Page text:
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Simandl "white" book

Discussion in 'Music [DB]' started by Andy Mopley, Dec 26, 2017.


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  1. Andy Mopley

    Andy Mopley

    Sep 24, 2011
    For some reasons (unbeknownst to me, hence the question) Simandl Book II doesn't seem to get a mention as much as the first one, and there are many other methods that people refer to (eg Petracchi) when dealing with the higher positions. Is there a reason why people don't use book II as much or prefer other methods to it? I own both, but I must admit I have rarely looked at book II.

    Regards to all
     
    damonsmith likes this.
  2. damonsmith

    damonsmith

    May 10, 2006
    Quincy, MA
    I have it. I am going to crack it open again. The notation is not the most efficient for what I remember. Petracchi is much faster and more updated - there is a reason it is called "Simplified Higher Positions". The Simandl would make you a great player, that is for sure. To be honest, I found it too difficult for the return - it was about as tough as playing Bach at pitch, so I focus on that when I need a challenge at that level. I am going to check in and see what I think now.

    The actual white book, 30 Etudes is fantastic and really gets the low end in shape!
     
    bskts247 and RRR like this.
  3. DrayMiles

    DrayMiles

    Feb 24, 2007
    East Coast
    I own the book...

    I also have the Petracchi book as well...

    I'm going through the Petracchi and when I have time, I'll go through Simandl II.
    Look bro, when you're busy, you get to the stuff when possible. If you're working, the
    first few positions is enough to work. I'm interested in the entire neck, so I've got a multitude of
    books, but I would be happy playing in tune more consistently in the lower positions first...

    The higher stuff is a work in progress...
     
    RRR likes this.
  4. ILIA

    ILIA

    Jan 27, 2006
    You don't hear as much about Simandl Book II because it is not as satisfying in terms of feeling like you are making progress. Petracchi's Simplified Higher Technique really hammers home the upper register positions (as well as solidifying the lower positions) in a very efficient manner, if practiced properly. The problems with using Simplified Higher Technique instead of Simandl Book II, is that it is very abstract and very mechanical in its organization and approach (& as a result are often not practiced properly). In other words, the Petracchi's method is written completely outside of a musical context. It is pure programming of the muscle memory of finger spacings and execution. It's bass calisthenics. If you use Petracchi's book, you have to use it with highly critical ears, but many don't. So many people mindlessly blast through the Petracchi exercises without realizing they are playing sloppy and out of tune and are cementing the finger spacings & motions that only make one play out of tune & sloppy. That's because the abstract structures are hard to hear because they are completely devoid of musical context. Yet, these same people feel like they are progressing. I've seen the same sad phenomenon with a few of the exercises from the third Nouvelle Technique. Simandl Book II is written within musical context, so there are intonation guideposts, but the technical demands are so damn hard, that it seems easier to use the Petracchi. In the end, for many people, the Petracchi seems to give more return for the investment of time. And it can, if used properly. What I fear, though, is that for those many people, they aren't really listening to the out of tune sloppy playing that is coming out of their bass, even though they think they are progressing. Now I know the same can be true for the Simandl II users, but at least with the Simandl II, the musical context of the exercises, have a better chance of alerting the player to their crappy playing. And perhaps, that is why Simandl II is not too popular. It is certainly not a feel-good textbook for learning the upper positions. BTW, Simandl II, Simplified Higher Technique, and Nouvelle Technique III were all part of my training. I can't imagine myself not ever having gone through one of them. Give Simandl II an honest work-through, since you already own a copy. I think you would gain something, even if it may not feel like it at first.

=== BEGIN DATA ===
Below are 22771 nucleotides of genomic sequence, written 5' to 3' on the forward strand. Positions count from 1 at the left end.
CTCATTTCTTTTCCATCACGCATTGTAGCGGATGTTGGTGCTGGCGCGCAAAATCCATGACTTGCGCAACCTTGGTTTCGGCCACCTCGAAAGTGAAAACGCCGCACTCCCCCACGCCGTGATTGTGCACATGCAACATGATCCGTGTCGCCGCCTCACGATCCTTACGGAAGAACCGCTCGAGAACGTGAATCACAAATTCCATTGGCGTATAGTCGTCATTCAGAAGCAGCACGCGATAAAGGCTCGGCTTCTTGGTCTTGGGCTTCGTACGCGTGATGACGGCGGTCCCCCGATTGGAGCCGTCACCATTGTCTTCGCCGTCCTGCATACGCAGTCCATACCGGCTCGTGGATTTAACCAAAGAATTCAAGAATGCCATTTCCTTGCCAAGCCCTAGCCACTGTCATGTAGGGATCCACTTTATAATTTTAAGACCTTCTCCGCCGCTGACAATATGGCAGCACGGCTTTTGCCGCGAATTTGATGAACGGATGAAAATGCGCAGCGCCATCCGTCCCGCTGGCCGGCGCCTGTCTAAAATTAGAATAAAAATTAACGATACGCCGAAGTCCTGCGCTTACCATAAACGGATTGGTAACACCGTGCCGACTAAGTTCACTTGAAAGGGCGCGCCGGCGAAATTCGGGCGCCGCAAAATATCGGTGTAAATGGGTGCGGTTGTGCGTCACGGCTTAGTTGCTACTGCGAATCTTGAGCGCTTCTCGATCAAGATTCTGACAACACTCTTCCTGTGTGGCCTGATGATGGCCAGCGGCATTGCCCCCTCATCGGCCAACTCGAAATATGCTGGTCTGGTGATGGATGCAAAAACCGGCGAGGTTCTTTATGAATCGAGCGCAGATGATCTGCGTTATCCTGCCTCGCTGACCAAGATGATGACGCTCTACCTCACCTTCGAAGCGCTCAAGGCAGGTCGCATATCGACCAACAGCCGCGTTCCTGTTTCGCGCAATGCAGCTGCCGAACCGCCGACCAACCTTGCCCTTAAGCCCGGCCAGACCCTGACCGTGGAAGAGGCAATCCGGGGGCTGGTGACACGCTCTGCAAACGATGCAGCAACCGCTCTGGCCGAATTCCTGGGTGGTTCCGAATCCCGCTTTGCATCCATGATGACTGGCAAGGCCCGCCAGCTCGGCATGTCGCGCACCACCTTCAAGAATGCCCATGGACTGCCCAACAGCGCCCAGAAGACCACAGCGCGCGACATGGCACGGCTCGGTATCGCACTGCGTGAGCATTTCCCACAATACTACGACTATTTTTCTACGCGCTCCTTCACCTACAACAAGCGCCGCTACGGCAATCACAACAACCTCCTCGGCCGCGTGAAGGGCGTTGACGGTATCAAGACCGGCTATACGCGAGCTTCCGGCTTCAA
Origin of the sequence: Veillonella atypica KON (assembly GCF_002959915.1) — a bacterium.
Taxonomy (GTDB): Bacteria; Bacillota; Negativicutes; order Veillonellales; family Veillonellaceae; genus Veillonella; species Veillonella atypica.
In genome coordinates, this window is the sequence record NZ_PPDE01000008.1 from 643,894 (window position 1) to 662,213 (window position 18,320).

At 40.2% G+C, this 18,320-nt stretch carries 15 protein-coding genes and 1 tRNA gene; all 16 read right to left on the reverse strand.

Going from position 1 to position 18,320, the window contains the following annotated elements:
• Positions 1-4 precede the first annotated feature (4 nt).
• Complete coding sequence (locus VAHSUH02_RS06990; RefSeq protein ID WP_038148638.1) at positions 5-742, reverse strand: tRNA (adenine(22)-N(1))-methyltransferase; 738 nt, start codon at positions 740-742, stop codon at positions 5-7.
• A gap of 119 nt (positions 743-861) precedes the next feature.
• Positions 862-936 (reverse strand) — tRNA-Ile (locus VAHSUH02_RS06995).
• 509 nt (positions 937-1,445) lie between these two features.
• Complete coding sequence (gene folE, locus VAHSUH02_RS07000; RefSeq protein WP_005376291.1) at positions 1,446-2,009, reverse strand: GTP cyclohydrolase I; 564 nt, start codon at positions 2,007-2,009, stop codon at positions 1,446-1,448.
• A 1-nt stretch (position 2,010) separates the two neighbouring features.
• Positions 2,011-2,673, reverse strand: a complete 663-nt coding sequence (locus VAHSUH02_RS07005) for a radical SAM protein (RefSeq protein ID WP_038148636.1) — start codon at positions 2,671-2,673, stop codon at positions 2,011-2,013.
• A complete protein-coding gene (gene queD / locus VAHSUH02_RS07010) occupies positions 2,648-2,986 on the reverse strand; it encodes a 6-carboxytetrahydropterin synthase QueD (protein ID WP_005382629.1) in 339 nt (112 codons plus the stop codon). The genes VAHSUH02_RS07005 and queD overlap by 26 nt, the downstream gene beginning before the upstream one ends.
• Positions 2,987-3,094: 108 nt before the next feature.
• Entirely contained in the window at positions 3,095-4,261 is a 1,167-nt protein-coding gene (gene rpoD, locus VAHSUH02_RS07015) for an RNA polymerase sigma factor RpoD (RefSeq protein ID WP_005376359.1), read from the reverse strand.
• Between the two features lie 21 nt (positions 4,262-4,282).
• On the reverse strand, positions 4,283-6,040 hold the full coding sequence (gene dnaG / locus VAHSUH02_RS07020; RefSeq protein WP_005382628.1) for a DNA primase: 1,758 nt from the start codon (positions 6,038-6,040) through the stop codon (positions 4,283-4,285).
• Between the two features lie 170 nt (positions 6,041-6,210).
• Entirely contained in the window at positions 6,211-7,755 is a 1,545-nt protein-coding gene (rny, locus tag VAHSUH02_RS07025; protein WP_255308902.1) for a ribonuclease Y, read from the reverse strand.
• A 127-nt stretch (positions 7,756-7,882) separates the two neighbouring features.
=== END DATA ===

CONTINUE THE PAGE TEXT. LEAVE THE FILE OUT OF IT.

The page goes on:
RRR, Les Fret and DrayMiles like this.
  5. neilG

    neilG

    Jun 15, 2003
    Ventura, CA
    Simandl is abstract and mechanical, and Petracchi is not?
     
  6. damonsmith

    damonsmith

    May 10, 2006
    Quincy, MA
    The best Petracchi exercise is thirds and seconds. Easy enough to hear and not un-musical. I am a big defender of Simandl, however Book II lacks the strength and simplicity of book I. Any method in a vacuum is just not enough. The Petracchi positions when applied to scales arpeggios and actual music are extremely solid and do simplify the process.
    Still, I plan on revisiting book II!
     
    DrayMiles likes this.
  7. Les Fret

    Les Fret

    Sep 9, 2009
    I agree both Simandl book 1 and Petrachi are mechanical. Book 2 is less mechanical. But there lies the essence. When you are on that level there are much better and nicer things and compositions that you can play instead like Koussevitzy or Bottessini and so on. They are nicer and just as good for your technique. They don't sound like exercises. My last teacher never let me play those books. Only 'real' pieces. Exactly for that reason. Although I like to play from those books myself.